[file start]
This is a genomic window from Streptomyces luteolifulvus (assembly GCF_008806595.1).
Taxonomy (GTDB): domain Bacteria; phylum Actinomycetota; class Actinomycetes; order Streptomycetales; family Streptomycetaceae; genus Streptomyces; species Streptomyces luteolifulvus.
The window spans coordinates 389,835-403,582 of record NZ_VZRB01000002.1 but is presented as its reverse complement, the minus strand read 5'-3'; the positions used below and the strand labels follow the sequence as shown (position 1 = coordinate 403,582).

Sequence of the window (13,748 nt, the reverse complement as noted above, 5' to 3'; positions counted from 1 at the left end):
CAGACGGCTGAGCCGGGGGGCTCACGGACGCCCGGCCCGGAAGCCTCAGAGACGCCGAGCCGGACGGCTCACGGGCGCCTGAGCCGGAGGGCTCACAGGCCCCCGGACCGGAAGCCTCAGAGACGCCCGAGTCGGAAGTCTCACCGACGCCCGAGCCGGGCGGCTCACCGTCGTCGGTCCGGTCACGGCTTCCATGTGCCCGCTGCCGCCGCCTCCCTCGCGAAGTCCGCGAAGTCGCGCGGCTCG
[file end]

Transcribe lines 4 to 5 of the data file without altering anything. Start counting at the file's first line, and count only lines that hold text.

Sequence of the window (13,748 nt, the reverse complement as noted above, 5' to 3'; positions counted from 1 at the left end):
CAGACGGCTGAGCCGGGGGGCTCACGGACGCCCGGCCCGGAAGCCTCAGAGACGCCGAGCCGGACGGCTCACGGGCGCCTGAGCCGGAGGGCTCACAGGCCCCCGGACCGGAAGCCTCAGAGACGCCCGAGTCGGAAGTCTCACCGACGCCCGAGCCGGGCGGCTCACCGTCGTCGGTCCGGTCACGGCTTCCATGTGCCCGCTGCCGCCGCCTCCCTCGCGAAGTCCGCGAAGTCGCGCGGCTCG